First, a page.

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Broadwood Media, the new company from independent film-makers Bruce Reisman and Kris Black, is an expansion of their two previous and recent indie-companies, FourTwoFive Films and Four Legged Pictures.  Both companies will remain inside the umbrella of the wider-reaching Broadwood company; which will move far beyond the producing of low-budget horror films such as “The House That Jack Built” (2008) and “Blood Effects”, an totally fresh mockumentary on the making of a low-budget paranormal thriller (for a 2012 release).

 

The new company’s name was inspired by co-founder Bruce Reisman’s multi-generational love for all things New York-based, especially live theatre, and Kris Black’s passion for all things Hollywood, beyond cinema; for music producing, composing,  along with all things abstract, especially art.  (Black was named “One of the Top Renaissance Men of 2009” by Los Angeles Magazine.)

 

Although based in Los Angeles, Broadwood will be bi-coastal, developing projects to be created and/or produced both in Hollywood and Manhattan.

In the first year of their project development plans, Reisman and Black are moving forward with “Five Good Years”, their “labor of love” film project which has been “close” to production for “close” to five years.  It is now moving to a start date in late Spring in West Virginia with a re-vamped, stream-lined budget of just under $4 million.

 

In the interim, Broadwood plans to venture into the world of live theatre, a return for Bruce Reisman, who has directed and written over a dozen plays in Los Angeles and in other major cities.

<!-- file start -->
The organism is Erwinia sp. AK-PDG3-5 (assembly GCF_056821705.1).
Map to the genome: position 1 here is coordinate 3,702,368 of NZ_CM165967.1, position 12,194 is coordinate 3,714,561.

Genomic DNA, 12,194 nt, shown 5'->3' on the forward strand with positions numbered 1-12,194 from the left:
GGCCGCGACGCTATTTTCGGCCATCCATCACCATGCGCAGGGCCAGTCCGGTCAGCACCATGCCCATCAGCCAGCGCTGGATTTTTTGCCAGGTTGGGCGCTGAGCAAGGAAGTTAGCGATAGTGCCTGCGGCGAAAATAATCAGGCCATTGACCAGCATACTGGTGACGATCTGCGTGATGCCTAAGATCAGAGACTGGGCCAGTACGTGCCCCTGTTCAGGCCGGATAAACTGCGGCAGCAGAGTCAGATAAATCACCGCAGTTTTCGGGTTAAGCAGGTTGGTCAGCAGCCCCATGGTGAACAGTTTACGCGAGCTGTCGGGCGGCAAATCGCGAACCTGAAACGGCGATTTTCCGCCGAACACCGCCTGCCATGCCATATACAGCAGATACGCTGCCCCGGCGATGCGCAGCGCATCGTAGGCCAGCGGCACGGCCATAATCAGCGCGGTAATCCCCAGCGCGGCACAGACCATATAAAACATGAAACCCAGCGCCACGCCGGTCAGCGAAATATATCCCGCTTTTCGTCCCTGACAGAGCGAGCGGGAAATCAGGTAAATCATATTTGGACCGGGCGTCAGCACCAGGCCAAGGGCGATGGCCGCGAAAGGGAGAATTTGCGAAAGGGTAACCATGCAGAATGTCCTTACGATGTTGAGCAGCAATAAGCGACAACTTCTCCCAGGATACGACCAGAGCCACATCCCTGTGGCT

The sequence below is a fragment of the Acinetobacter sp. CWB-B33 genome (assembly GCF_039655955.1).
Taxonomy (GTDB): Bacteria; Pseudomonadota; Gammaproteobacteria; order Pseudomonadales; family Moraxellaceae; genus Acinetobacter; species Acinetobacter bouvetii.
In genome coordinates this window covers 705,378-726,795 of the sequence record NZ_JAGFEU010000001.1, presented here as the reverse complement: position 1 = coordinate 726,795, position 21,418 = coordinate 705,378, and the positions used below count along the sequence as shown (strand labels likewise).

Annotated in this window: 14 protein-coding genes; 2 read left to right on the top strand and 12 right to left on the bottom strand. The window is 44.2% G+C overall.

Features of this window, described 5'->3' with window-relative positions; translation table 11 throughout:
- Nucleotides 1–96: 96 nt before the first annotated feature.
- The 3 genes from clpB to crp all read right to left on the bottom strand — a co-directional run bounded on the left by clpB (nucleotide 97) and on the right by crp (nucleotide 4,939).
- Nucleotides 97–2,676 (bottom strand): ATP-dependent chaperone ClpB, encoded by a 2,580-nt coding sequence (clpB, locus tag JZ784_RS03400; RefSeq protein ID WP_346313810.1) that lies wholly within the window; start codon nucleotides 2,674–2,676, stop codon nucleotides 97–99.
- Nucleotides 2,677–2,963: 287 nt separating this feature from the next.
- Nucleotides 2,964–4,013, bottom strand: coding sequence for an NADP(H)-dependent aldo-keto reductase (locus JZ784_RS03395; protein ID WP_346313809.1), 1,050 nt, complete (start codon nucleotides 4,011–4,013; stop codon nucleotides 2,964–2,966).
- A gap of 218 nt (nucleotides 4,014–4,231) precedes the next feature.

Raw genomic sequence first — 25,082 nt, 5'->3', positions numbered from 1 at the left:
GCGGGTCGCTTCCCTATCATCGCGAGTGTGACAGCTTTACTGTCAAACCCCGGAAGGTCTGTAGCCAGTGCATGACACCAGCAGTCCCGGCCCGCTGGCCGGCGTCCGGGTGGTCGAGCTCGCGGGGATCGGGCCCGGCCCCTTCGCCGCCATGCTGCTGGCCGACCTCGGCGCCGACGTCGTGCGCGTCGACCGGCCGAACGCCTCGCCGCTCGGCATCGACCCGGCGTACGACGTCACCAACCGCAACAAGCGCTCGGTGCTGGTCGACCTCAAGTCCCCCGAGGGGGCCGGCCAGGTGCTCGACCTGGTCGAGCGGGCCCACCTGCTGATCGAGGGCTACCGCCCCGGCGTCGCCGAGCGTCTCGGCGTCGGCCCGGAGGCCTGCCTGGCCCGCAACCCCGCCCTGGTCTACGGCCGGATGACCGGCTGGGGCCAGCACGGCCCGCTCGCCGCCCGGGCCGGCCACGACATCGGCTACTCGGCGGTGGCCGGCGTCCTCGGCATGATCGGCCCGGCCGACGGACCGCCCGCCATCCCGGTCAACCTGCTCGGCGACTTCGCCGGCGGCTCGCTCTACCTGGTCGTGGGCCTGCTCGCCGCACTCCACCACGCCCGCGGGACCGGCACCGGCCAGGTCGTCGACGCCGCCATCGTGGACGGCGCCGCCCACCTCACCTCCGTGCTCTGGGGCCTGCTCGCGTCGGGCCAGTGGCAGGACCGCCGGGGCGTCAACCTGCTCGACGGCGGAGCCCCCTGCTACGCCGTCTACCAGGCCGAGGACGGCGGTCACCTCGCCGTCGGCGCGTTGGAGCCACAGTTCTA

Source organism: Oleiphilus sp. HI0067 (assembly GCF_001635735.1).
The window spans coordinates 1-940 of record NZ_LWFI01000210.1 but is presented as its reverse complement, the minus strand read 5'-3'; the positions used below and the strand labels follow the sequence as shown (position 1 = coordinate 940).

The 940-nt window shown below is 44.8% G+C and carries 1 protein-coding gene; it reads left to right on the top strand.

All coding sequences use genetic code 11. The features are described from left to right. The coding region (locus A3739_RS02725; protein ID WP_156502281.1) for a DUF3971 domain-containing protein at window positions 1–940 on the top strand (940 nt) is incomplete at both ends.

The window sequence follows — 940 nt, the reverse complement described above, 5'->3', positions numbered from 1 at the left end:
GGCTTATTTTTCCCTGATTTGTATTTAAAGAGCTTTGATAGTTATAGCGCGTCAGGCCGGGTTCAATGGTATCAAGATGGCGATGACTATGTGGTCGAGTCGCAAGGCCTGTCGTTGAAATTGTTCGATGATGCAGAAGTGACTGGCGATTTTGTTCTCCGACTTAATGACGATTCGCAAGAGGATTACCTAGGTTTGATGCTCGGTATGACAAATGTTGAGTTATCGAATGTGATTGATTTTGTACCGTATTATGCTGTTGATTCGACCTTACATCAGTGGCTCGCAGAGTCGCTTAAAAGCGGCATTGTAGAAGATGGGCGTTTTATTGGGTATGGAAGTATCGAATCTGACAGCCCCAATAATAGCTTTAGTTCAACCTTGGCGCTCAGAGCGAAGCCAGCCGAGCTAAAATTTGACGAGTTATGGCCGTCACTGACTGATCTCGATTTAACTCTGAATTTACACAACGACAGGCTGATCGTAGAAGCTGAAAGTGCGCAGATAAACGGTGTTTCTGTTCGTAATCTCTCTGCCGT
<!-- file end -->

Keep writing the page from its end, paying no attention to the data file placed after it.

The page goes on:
His new play, “Blank”, is the first stage work in 30 years.   His last two original plays, “The Fresca Wars” and “Arc Light” both of which he directed as well as wrote, became two of the longest running Equity Waiver plays in Los Angeles history.  Each ran close to a year in 99-seat venues.

 

Kris Black, indeed the renaissance man, is not only a fine actor, but joined forces with Reisman in 2005 when they partnered-up to write several scripts for television, most notably under the guise of MOW producers Jim Green and Mark Bacino.  During that period, Black, a former high school football star and college draft pick, switched gears, loaded up his car, and drove to L.A.  Once there, he delved into photography and painting, while making the rounds as a young actor.  As a painter, his large abstract canvasses, utilizing multi-media and a totally original marriage of color and chemical-change, have garnered praise in galleries at Bergamot Station among others; with New York beckoning this summer for his first solo show.  In addition. Black’s work has been featured on as part of the production design’s of both “Californication” and “Nip/Tuck”.

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